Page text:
Getting A TASTE Of Great Lunch Wagon Food
Wednesday - November 03, 2010
Whenever I travel, my favorite eating experiences largely come from the streets.
You can buy sticks of barbecued meats in Morocco, banh mi (Vietnamese sandwiches) in Saigon and slices of merguez sausage in Marrakesh. You can even buy bowls of porridge (oatmeal) in Scotland.
When I first came to Hawaii, I looked long and hard, but there was no street food to be found. Then I discovered the lunch wagon - not the first place you think of when you’re looking for cutting-edge culinary trends, until perhaps, today. If you’ve looked inside a lunch wagon recently, there’s a whole new food culture bursting out of those double burners.
Lunch wagons are reinventing themselves, some serving gourmet versions of plate lunches, others offering Indian food, and all around the island you can find pizza, hot dogs, steak and shrimp being served in a casual, cheap and cheerful way.
I’m hoping that we’re on the edge of a whole new dining culture.
Leroy Guo hopes so, too. A Korean street vendor in Los Angeles inspired his street food/lunch wagon concept. Leroy thought he’d tweak the concept to see how it works in Honolulu.
So far, so good.
TASTE (an acronym for “tasty Asian-style taco eatery”) is located at 2012 S. Beretania St., and with plenty of parking in the lot on which it sits, it’s easy to pull off busy Beretania and take a few minutes to enjoy some of his quite delicious street food.
I had the mahimahi with ginger and green onion sauce, drizzled with a little miso dressing that packed some punch. For a snack (three bites and it was gone), it was filled with flavor. The mahimahi was moist, the flesh still piping hot in a soft, fresh corn tortilla.
One of the most popular choices from the TASTE wagon is proving to be the rib eye. Marinated in a rich, sweet sauce, one bite of this is enough to give you an idea of the sweet and soft meat - and make you wish for a slightly larger portion. For just $2.75 it’s a fair portion of meat, which carries a good mixture of flavor and texture. The coleslaw and soft, fresh tortillas (made in and imported from L.A.) add bite and balance to the fillings.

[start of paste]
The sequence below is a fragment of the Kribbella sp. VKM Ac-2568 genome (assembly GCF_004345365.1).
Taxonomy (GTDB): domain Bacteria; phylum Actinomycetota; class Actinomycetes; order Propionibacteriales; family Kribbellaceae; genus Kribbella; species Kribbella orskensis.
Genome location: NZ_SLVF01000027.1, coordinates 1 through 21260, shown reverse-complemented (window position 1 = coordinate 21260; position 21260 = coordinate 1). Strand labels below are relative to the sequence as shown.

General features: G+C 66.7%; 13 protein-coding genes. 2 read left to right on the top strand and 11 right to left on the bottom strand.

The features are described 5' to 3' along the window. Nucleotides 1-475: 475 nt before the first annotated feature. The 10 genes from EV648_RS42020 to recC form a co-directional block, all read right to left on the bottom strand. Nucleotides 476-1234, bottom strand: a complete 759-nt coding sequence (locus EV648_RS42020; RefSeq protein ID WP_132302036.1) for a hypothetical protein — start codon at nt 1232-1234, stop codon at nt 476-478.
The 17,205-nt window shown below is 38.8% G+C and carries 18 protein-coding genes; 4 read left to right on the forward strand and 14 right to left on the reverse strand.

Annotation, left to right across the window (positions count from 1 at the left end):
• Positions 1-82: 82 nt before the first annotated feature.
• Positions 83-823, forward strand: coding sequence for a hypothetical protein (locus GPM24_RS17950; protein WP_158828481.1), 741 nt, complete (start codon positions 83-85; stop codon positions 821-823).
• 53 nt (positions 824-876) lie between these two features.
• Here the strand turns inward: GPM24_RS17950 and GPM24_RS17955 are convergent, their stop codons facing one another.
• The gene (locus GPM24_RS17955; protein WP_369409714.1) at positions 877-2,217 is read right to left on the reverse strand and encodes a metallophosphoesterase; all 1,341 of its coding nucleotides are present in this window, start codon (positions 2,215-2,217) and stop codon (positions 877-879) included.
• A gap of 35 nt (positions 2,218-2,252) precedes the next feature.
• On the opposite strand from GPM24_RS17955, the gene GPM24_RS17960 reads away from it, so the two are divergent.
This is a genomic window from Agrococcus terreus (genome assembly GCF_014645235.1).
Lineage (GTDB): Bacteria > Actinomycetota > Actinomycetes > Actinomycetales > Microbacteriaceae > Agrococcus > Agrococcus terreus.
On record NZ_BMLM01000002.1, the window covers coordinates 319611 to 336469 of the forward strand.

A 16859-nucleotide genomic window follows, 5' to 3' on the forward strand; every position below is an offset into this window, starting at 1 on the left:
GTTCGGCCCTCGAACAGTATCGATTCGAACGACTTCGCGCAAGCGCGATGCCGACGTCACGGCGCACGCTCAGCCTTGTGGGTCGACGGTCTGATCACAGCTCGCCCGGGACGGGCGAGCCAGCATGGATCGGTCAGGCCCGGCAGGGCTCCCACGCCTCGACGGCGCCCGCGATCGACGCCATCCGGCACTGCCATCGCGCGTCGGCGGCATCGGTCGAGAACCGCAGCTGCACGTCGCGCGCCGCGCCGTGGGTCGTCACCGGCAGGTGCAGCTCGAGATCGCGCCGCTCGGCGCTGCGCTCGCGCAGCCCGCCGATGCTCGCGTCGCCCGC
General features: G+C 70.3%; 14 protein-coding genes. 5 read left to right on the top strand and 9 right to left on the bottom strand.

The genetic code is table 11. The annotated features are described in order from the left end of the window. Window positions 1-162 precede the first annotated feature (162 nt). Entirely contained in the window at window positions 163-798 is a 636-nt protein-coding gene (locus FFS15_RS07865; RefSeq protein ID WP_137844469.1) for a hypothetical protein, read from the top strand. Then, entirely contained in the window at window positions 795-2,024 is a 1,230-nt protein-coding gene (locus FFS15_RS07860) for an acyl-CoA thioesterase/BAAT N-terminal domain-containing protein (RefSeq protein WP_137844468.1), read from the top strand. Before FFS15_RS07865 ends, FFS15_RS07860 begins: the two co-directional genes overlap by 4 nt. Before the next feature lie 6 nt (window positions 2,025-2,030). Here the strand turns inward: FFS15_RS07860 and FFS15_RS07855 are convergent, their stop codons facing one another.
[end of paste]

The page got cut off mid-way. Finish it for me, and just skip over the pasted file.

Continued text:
Leroy says he wants to bring Hawaii flavors to the street, and he’s starting with a range of sauces that include wasabi, aioli and hoisin, as well as wasabi mayo and wafu. There’s a really good, homemade char siu that comes with a shoyu/aioli hoisin vinaigrette - the char siu is so good he could probably have a specialty section for just that one local favorite.
For a tiny lunch wagon on a busy street, I found TASTE to be a welcome and fun diversion from a busy, stressful day. Stay and eat your taco while it’s hot if you can - the warm taco and fillings are definitely best eaten right off the grill. There are half a dozen tables and chairs beside the wagon, chosen, I presume, for their ability to fold up and store inside the wagon at the end of the day rather than for comfort, but they work as a place to sit while you chow down. And let’s not forget - it is a parking lot.
As the growing number of specialty street wagons, hot dog carts and gourmet plate lunch places grow, I hope we see more and more creative culinary ventures like TASTE.
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